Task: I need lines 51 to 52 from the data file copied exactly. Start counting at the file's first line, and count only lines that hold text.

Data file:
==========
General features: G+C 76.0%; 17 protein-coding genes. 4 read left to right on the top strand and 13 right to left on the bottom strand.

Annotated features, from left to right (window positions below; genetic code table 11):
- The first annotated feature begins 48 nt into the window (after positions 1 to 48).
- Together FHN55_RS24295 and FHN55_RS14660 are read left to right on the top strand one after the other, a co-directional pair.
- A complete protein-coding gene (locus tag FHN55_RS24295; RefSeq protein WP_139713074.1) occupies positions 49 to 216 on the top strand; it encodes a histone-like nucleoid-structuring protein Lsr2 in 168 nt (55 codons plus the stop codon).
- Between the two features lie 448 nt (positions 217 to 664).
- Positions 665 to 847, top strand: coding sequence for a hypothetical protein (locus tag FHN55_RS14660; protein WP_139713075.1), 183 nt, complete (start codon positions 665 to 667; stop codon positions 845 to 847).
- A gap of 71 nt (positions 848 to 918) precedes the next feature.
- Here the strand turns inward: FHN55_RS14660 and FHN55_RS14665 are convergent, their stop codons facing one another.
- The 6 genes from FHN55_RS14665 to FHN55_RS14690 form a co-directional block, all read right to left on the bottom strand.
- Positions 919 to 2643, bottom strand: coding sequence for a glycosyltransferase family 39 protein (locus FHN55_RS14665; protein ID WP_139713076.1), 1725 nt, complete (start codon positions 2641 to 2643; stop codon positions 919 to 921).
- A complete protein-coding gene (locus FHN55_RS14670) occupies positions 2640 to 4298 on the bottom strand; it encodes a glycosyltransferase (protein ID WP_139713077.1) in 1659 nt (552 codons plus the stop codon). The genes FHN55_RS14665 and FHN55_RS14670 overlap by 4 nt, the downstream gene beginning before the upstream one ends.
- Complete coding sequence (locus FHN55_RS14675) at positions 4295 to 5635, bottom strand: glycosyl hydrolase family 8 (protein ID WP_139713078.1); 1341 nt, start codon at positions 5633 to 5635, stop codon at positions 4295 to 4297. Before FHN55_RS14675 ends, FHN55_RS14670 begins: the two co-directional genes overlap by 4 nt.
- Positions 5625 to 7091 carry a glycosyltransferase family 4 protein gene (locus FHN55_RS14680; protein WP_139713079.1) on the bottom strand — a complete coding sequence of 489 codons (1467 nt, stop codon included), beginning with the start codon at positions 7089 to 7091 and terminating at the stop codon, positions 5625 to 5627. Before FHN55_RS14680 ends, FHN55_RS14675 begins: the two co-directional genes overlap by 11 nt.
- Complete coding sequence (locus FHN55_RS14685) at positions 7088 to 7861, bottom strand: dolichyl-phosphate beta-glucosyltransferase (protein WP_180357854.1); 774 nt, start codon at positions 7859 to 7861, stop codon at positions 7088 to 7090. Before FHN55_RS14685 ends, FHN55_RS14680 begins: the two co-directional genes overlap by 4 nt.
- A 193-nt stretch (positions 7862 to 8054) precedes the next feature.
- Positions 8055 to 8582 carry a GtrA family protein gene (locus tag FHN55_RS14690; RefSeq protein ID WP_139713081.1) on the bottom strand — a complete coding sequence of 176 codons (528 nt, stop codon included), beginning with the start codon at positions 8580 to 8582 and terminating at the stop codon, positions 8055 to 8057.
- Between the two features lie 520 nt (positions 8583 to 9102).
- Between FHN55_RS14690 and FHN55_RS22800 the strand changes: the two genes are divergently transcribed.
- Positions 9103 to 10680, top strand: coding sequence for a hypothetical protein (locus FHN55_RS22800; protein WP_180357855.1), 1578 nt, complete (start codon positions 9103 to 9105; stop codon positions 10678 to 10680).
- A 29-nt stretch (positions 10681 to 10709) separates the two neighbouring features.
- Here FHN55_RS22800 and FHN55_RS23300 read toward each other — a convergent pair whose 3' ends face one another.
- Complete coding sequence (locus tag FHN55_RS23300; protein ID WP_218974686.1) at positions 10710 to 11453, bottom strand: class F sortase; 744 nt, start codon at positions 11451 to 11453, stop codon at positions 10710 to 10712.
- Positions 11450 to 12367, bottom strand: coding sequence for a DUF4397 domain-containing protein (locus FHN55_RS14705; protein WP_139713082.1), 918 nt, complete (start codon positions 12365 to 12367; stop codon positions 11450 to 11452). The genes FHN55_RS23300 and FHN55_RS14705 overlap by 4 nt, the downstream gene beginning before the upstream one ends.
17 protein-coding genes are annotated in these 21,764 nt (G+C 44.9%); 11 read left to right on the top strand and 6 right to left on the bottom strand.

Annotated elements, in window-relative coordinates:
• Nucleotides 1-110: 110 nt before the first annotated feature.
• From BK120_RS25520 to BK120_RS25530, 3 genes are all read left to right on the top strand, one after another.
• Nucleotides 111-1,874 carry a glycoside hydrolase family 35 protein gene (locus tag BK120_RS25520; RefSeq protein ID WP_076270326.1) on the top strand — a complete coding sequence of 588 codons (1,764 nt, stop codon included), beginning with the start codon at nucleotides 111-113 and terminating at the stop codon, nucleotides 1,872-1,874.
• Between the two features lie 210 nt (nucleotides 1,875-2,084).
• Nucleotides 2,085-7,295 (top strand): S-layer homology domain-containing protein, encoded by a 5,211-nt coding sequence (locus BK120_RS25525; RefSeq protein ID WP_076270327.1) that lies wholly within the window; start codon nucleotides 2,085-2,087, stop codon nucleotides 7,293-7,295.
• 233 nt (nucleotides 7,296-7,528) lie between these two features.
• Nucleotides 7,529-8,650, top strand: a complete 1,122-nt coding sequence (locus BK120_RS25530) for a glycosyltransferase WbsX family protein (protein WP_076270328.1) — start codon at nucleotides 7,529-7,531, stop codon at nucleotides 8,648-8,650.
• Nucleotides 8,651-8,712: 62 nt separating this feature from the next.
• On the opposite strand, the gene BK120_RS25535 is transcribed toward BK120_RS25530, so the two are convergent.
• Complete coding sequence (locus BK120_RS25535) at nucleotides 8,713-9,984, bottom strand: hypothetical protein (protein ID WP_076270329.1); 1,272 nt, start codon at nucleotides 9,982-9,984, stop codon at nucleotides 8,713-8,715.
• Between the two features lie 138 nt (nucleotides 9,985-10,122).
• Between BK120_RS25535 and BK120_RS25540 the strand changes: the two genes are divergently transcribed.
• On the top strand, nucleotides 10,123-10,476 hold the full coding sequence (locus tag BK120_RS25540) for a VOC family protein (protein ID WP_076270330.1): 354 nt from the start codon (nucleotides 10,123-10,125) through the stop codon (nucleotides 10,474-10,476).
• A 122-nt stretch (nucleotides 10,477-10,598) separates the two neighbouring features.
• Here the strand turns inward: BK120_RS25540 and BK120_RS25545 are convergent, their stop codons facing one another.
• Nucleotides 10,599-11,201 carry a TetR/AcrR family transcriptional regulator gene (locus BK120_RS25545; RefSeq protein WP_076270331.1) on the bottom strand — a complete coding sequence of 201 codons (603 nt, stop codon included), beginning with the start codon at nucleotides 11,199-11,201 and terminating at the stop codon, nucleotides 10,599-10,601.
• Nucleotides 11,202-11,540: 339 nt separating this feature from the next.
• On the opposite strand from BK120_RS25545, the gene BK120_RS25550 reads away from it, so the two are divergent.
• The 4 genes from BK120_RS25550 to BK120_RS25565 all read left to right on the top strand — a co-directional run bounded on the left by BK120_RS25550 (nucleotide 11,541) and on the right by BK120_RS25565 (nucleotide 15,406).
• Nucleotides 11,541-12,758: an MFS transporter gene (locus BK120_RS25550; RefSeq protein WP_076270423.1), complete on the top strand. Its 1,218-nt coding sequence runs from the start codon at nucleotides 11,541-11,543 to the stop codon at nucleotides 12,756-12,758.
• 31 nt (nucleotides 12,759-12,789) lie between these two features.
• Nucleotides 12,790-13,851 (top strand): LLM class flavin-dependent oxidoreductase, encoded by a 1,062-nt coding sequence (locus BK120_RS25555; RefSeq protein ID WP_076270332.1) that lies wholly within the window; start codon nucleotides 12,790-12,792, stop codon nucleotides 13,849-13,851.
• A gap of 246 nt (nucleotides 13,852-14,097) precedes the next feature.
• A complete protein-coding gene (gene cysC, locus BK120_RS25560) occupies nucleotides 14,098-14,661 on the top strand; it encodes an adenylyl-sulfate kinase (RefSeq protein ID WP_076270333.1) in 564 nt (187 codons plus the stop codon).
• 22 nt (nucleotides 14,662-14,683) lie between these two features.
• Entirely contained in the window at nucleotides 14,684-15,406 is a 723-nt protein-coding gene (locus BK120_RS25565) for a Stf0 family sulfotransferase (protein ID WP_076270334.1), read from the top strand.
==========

• 22 nt (nucleotides 14,662-14,683) lie between these two features.
• Entirely contained in the window at nucleotides 14,684-15,406 is a 723-nt protein-coding gene (locus BK120_RS25565) for a Stf0 family sulfotransferase (protein ID WP_076270334.1), read from the top strand.